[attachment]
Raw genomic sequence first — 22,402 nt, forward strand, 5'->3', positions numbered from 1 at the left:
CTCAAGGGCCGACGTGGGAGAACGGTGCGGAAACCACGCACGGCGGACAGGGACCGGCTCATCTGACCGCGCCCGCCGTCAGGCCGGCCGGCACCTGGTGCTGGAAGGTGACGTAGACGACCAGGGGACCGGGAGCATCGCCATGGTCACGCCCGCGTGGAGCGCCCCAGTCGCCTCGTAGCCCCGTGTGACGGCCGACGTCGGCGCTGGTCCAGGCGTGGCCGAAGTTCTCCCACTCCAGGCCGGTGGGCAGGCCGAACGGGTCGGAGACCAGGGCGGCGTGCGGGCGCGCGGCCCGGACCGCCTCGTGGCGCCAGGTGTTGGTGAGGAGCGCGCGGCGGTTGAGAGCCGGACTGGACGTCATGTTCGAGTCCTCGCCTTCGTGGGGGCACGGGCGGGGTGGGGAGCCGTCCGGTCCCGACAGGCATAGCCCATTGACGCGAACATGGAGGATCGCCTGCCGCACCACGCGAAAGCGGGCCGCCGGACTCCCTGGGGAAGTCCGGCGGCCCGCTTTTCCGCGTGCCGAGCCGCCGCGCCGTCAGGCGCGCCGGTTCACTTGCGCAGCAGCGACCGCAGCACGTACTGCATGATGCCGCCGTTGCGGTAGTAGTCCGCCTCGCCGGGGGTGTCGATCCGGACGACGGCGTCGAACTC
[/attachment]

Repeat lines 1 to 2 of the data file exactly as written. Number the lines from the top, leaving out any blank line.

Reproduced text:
Raw genomic sequence first — 22,402 nt, forward strand, 5'->3', positions numbered from 1 at the left:
CTCAAGGGCCGACGTGGGAGAACGGTGCGGAAACCACGCACGGCGGACAGGGACCGGCTCATCTGACCGCGCCCGCCGTCAGGCCGGCCGGCACCTGGTGCTGGAAGGTGACGTAGACGACCAGGGGACCGGGAGCATCGCCATGGTCACGCCCGCGTGGAGCGCCCCAGTCGCCTCGTAGCCCCGTGTGACGGCCGACGTCGGCGCTGGTCCAGGCGTGGCCGAAGTTCTCCCACTCCAGGCCGGTGGGCAGGCCGAACGGGTCGGAGACCAGGGCGGCGTGCGGGCGCGCGGCCCGGACCGCCTCGTGGCGCCAGGTGTTGGTGAGGAGCGCGCGGCGGTTGAGAGCCGGACTGGACGTCATGTTCGAGTCCTCGCCTTCGTGGGGGCACGGGCGGGGTGGGGAGCCGTCCGGTCCCGACAGGCATAGCCCATTGACGCGAACATGGAGGATCGCCTGCCGCACCACGCGAAAGCGGGCCGCCGGACTCCCTGGGGAAGTCCGGCGGCCCGCTTTTCCGCGTGCCGAGCCGCCGCGCCGTCAGGCGCGCCGGTTCACTTGCGCAGCAGCGACCGCAGCACGTACTGCATGATGCCGCCGTTGCGGTAGTAGTCCGCCTCGCCGGGGGTGTCGATCCGGACGACGGCGTCGAACTC